verb (used without object)
verb (used with object)
- thunder bay,
- thunder egg,
- thunder mug,
- thunder sheet,
- to use for one's own purposes and without the knowledge or permission of the originator the inventions or ideas of another.
- to ruin or detract from the effect of a performance, remark, etc., by anticipating it.
Origin of thunder
Examples from the Web for thunder
Zilch, what with Showtime's other steamy sex-heavy drama, The Affair, stealing its thunder.15 Enraging Golden Globe TV Snubs and Surprises: Amy Poehler, 'Mad Men' & More|Kevin Fallon|December 11, 2014|DAILY BEAST
And the second I arrived and did my last step, there was thunder and rain pouring.Philippe Petit’s Moment of Concern Walking the WTC Tightrope|Anthony Haden-Guest|August 8, 2014|DAILY BEAST
There were flashes of lightning outside and the rumble of thunder.
Thunder peals outside, and there is a flash that shows the wire threaded through the thick window glass above the bleachers.
But as the furor subsides and the thunder dies, most or all of those girls probably will remain captives.
What in thunder do you mean by exchanging my valise for this one?The Man in Lower Ten|Mary Roberts Rinehart
The day was clear, but soon after the woman entered the tipi, thunder was heard.The Sun Dance of the Blackfoot Indians|Clark Wissler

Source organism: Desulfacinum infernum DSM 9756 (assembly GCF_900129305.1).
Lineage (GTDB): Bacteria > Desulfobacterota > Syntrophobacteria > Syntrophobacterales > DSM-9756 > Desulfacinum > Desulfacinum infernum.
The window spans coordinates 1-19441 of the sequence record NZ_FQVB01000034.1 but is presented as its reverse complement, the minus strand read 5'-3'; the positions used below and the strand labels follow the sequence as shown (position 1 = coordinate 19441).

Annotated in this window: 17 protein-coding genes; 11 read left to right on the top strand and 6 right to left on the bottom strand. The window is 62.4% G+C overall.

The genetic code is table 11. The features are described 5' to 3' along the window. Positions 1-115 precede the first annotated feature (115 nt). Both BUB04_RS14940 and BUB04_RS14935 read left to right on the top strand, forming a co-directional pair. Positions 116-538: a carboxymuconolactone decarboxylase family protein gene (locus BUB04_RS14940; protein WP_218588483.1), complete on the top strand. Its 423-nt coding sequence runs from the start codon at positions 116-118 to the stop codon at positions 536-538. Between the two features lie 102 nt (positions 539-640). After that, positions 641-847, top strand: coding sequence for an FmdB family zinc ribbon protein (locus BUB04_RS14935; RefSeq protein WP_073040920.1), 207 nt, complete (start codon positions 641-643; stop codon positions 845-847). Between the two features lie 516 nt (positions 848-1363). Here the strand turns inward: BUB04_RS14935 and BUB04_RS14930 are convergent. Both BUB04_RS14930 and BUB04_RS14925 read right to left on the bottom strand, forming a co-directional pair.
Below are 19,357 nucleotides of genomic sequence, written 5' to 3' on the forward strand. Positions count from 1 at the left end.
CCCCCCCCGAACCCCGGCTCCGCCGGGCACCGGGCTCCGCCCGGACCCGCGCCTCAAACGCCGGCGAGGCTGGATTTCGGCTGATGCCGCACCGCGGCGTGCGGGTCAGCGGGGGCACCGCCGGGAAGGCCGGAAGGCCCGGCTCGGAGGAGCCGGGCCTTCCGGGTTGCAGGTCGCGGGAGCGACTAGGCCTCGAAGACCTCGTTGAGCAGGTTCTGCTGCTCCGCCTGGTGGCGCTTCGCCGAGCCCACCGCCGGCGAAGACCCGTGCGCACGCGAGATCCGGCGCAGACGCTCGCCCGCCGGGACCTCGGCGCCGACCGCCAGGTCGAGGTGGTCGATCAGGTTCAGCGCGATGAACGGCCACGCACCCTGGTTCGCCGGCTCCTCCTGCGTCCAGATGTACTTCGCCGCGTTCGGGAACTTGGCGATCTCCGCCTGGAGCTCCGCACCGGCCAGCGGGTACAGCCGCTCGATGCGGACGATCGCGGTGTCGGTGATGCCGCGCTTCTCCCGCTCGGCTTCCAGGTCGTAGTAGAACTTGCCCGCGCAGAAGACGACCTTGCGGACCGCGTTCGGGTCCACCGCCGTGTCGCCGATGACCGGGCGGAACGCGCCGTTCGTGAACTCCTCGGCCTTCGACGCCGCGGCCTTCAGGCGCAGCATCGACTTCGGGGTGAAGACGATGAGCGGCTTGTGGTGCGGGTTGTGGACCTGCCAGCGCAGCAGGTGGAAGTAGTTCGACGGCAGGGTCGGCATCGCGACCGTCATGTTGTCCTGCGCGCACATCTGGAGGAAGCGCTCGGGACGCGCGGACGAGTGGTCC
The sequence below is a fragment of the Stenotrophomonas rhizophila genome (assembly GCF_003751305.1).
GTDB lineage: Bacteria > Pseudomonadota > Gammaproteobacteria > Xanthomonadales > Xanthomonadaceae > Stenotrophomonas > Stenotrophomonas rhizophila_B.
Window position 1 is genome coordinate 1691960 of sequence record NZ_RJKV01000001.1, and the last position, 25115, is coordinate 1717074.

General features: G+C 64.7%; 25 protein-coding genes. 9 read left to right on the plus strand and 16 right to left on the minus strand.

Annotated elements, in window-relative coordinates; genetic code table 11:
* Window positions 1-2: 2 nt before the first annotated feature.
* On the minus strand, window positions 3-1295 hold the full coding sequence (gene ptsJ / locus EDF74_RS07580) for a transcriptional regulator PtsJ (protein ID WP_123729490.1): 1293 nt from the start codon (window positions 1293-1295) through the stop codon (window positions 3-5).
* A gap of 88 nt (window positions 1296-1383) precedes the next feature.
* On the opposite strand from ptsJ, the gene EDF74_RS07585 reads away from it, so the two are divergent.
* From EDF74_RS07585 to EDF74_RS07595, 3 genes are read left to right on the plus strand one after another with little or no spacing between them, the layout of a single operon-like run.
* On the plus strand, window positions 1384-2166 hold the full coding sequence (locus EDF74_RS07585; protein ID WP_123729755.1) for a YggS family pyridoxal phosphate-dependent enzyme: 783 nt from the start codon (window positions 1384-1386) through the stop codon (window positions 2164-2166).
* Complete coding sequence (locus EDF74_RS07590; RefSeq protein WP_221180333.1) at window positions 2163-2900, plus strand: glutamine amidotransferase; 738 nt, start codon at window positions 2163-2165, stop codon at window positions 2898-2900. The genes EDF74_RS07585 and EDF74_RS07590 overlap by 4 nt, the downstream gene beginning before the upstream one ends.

Next a rolling sound such as thunder makes a long way off filled the air.The Strange Story Book|Mrs. Andrew Lang
And when the third seal was broken, another of the winged animals bellowed like a thunder clap, "Come and see!"The Four Horsemen of the Apocalypse|Vicente Blasco Ibanez
The thunder of its voice is as the voice of the hurrying people.The Voice of the Machines|Gerald Stanley Lee
Word Origin for thunder
Old English þunor, from Proto-Germanic *thunraz (cf. Old Norse þorr, Old Frisian thuner, Middle Dutch donre, Dutch donder, Old High German donar, German Donner "thunder"), from PIE *(s)tene- "to resound, thunder" (cf. Sanskrit tanayitnuh "thundering," Persian tundar "thunder," Latin tonare "to thunder"). Swedish tordön is literally "Thor's din." The intrusive -d- is also found in Dutch and Icelandic versions of the word.
Old English þunrian, from the source of thunder (n.). Figurative sense of "to speak loudly, threateningly, bombastically" is recorded from mid-14c. Related: Thundered; thundering.
The noise created when air rushes back into a region from which it has been expelled by the passage of lightning.
see under steal someone's thunder.